Anastacia from Kenya and her daughters wash dishes after eating a small ration of maize.
Christmas of firsts Minute Read

When your one Christmas wish

is just for something to eat

December in Kenya typically coincides with the arrival of rain. It’s an exciting moment that doesn’t just represent the start of the wet season but the promise of a good harvest and food for the year ahead. Going into Christmas, everyone breathes a sigh of relief knowing they can celebrate the holidays. 

Farmer and single mother, Anastacia, remembers those days well. “When there was rain, Christmas was good because I would cook my children a good meal,” she says. “They love chapati and green grams.”

But, for the first time in a long time, Anastacia won’t be cooking chapati and green grams for her children. 

Climate change has destroyed any predictability of rainfall in her village, Muukuni. Parts of the country have been in various stages of drought since as far back as 2014 and this year has been particularly bad for Muukuni. The added burden of the pandemic has sent food prices soaring and is pushing Anastacia’s family to the edge of survival. They are among the two million Kenyans facing famine levels of hunger due to food and water shortages. 

Anastacia, from Kenya, and her daughters travel long distance to collect water during drought

Her 12-year-old daughter, Nzilani says, “When I come home from school, I eat some boiled maize, and I only eat once, sometimes twice, a day.”

Sadly, it’s not just Muukuni that’s facing a hunger pandemic. Or Kenya. Or even Africa. In 2021 the deadly mix of climate change, conflict and the economic fallout from COVID-19 has pushed 40 countries to the brink of famine and 41 million people globally are one step away from starvation. 

When Anastacia’s crops failed, she turned to making rope out of fibrous plants she collected. “I use the money I get to buy food for my children,” she says, but, it’s not enough. “I feel sad because I may not even be able to buy wheat flour and oil because they are too expensive,” she says.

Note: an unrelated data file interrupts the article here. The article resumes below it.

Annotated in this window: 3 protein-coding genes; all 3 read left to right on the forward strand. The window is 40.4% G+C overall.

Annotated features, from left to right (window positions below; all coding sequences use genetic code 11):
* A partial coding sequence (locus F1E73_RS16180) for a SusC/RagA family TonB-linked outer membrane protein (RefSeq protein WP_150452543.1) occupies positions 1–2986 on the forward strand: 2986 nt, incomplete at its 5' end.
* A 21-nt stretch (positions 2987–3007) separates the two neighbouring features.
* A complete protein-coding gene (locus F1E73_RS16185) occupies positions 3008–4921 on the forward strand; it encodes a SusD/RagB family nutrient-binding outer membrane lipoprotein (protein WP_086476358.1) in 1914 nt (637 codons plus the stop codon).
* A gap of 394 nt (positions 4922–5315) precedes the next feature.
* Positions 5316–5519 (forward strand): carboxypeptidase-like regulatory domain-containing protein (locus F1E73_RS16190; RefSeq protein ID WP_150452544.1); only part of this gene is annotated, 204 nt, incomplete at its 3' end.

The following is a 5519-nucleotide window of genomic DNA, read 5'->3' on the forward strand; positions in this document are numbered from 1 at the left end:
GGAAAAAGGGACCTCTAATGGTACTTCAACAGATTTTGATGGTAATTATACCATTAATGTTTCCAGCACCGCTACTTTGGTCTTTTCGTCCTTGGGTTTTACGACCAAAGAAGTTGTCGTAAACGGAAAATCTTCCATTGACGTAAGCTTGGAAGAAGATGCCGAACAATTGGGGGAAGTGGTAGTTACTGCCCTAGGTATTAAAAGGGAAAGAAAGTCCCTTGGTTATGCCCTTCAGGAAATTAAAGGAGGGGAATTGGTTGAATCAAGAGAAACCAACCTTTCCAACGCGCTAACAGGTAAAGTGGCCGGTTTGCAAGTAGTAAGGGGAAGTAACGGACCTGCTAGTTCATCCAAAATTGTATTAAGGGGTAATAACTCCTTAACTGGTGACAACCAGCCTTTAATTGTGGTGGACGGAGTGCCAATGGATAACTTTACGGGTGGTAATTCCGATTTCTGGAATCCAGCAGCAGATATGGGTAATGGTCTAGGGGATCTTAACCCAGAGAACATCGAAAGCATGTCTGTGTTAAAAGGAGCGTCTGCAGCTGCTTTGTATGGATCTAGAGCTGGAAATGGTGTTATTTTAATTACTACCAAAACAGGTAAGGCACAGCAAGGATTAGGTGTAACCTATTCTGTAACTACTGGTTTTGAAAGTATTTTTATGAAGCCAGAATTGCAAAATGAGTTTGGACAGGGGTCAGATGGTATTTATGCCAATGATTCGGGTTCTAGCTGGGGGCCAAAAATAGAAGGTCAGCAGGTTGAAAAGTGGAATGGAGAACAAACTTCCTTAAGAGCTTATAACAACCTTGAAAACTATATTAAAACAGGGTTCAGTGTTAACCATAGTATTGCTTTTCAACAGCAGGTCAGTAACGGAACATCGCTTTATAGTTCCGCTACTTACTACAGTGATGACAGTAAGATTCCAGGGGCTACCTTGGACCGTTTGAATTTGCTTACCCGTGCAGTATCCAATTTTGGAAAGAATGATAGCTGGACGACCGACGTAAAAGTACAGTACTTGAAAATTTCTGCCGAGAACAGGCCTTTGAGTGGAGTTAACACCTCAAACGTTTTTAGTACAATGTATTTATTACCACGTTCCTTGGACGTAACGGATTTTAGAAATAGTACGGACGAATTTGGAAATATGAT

In places like Muukuni, where people face the double threat of climate change and COVID-19, World Vision is working especially hard to build community resiliency for when disaster strikes. One intervention that is proving successful is climate-smart agricultural training coupled with financial skills development. 

Victoria, who lives a few miles from Anastacia, joined the program earlier this year is already reaping the benefits. Her farm is a green garden of Eden against the scorched dusty landscape of her neighbours. 

Victoria is proud of her fruit trees, thanks to climate-smart agricultural training and sponsorship

“This year, Christmas will be fun because I have had a good harvest,” she says. “This is largely due to the training that I got from World Vision on climate-smart agriculture and a dam liner I received.”

Training like this is made possible through sponsorship. Victoria’s 12-year-old daughter Damaris is sponsored through World Vision and the funding it generates supports the community in many ways.

Victoria and her husband Cosmas and the family at their home and farm doing various activities.

Though they have also faced the challenges of drought and the pandemic, “Since I started these projects, life has been good for us,” says Victoria. “My children have enough to eat, I have enough money for their education and holidays like Christmas will now be fun because we shall be celebrating as a community.”

For the first time in a long time, Victoria is dreaming up a Christmas meal for her family, but millions like Anastacia cannot.  It’s time to change the course of this crisis. 

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